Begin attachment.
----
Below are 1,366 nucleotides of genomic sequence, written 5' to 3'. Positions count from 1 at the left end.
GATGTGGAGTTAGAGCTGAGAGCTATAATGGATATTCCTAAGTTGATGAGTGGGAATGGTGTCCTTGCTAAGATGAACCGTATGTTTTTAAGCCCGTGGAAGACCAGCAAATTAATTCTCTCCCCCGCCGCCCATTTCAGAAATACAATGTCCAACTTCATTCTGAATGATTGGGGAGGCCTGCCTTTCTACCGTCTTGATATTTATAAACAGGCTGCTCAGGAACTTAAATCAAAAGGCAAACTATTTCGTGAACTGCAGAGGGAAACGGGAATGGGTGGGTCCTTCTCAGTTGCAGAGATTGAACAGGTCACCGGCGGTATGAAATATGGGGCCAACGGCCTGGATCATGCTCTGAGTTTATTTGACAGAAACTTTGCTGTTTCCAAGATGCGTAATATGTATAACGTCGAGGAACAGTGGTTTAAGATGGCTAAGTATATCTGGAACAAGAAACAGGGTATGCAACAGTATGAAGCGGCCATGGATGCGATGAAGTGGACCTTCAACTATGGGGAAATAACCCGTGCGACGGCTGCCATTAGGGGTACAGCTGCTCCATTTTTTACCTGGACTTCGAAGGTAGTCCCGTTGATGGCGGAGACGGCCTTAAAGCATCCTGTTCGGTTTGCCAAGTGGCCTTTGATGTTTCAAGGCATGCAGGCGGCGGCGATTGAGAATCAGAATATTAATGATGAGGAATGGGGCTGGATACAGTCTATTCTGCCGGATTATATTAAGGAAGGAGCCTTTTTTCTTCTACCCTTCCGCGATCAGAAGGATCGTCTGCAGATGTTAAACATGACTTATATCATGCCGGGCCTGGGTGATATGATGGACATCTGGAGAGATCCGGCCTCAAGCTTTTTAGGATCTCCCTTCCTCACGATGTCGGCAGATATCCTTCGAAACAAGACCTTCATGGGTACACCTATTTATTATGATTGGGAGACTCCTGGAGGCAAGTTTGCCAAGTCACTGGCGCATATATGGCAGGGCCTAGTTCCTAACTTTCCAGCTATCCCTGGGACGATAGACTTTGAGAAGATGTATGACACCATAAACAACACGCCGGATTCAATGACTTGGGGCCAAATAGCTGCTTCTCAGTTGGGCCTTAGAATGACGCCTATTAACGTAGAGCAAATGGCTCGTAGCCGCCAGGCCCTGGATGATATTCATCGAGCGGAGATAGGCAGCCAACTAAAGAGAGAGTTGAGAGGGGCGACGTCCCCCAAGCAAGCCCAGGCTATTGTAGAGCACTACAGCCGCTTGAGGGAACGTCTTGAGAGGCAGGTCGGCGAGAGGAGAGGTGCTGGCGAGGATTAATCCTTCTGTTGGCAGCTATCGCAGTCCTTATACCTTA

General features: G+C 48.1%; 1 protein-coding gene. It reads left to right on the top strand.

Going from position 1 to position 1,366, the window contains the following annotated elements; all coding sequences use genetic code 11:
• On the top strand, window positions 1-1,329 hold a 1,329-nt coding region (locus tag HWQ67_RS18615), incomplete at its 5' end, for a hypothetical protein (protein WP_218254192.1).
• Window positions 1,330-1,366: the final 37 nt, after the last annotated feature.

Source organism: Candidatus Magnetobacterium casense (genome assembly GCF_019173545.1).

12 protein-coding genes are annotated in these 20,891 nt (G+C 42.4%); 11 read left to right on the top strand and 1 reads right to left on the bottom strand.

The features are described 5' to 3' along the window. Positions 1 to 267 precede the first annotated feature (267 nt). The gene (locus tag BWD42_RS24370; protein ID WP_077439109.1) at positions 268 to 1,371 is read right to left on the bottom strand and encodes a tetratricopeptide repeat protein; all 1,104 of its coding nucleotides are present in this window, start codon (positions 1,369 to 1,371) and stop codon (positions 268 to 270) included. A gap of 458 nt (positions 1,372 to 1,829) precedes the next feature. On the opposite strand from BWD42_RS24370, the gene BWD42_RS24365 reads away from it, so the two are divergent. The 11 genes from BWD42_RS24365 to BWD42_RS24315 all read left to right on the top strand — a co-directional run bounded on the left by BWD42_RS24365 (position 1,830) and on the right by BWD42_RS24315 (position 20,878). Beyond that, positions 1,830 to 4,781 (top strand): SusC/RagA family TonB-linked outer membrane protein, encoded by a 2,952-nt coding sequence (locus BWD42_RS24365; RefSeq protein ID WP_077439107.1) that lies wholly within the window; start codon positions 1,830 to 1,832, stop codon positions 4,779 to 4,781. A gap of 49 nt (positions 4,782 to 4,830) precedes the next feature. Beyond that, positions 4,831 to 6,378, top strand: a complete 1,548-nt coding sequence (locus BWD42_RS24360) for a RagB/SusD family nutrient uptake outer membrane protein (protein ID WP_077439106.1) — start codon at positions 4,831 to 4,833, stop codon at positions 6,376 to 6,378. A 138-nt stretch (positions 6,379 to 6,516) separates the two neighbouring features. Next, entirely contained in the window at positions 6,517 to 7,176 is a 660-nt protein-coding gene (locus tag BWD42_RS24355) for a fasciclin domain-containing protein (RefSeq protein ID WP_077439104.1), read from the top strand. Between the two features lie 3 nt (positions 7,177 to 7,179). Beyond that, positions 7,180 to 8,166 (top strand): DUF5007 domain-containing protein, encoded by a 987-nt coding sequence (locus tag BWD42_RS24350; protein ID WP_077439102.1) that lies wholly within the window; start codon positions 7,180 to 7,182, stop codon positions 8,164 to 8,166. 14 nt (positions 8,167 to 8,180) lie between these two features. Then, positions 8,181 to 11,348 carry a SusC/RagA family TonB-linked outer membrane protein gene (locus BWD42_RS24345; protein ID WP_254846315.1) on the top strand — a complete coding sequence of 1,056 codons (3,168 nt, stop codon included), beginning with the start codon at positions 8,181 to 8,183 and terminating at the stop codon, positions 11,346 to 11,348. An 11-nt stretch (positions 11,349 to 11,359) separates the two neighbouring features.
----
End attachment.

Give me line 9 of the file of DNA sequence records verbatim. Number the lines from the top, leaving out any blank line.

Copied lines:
The features are described 5' to 3' along the window. Positions 1 to 267 precede the first annotated feature (267 nt). The gene (locus tag BWD42_RS24370; protein ID WP_077439109.1) at positions 268 to 1,371 is read right to left on the bottom strand and encodes a tetratricopeptide repeat protein; all 1,104 of its coding nucleotides are present in this window, start codon (positions 1,369 to 1,371) and stop codon (positions 268 to 270) included. A gap of 458 nt (positions 1,372 to 1,829) precedes the next feature. On the opposite strand from BWD42_RS24370, the gene BWD42_RS24365 reads away from it, so the two are divergent. The 11 genes from BWD42_RS24365 to BWD42_RS24315 all read left to right on the top strand — a co-directional run bounded on the left by BWD42_RS24365 (position 1,830) and on the right by BWD42_RS24315 (position 20,878). Beyond that, positions 1,830 to 4,781 (top strand): SusC/RagA family TonB-linked outer membrane protein, encoded by a 2,952-nt coding sequence (locus BWD42_RS24365; RefSeq protein ID WP_077439107.1) that lies wholly within the window; start codon positions 1,830 to 1,832, stop codon positions 4,779 to 4,781. A gap of 49 nt (positions 4,782 to 4,830) precedes the next feature. Beyond that, positions 4,831 to 6,378, top strand: a complete 1,548-nt coding sequence (locus BWD42_RS24360) for a RagB/SusD family nutrient uptake outer membrane protein (protein ID WP_077439106.1) — start codon at positions 4,831 to 4,833, stop codon at positions 6,376 to 6,378. A 138-nt stretch (positions 6,379 to 6,516) separates the two neighbouring features. Next, entirely contained in the window at positions 6,517 to 7,176 is a 660-nt protein-coding gene (locus tag BWD42_RS24355) for a fasciclin domain-containing protein (RefSeq protein ID WP_077439104.1), read from the top strand. Between the two features lie 3 nt (positions 7,177 to 7,179). Beyond that, positions 7,180 to 8,166 (top strand): DUF5007 domain-containing protein, encoded by a 987-nt coding sequence (locus tag BWD42_RS24350; protein ID WP_077439102.1) that lies wholly within the window; start codon positions 7,180 to 7,182, stop codon positions 8,164 to 8,166. 14 nt (positions 8,167 to 8,180) lie between these two features. Then, positions 8,181 to 11,348 carry a SusC/RagA family TonB-linked outer membrane protein gene (locus BWD42_RS24345; protein ID WP_254846315.1) on the top strand — a complete coding sequence of 1,056 codons (3,168 nt, stop codon included), beginning with the start codon at positions 8,181 to 8,183 and terminating at the stop codon, positions 11,346 to 11,348. An 11-nt stretch (positions 11,349 to 11,359) separates the two neighbouring features.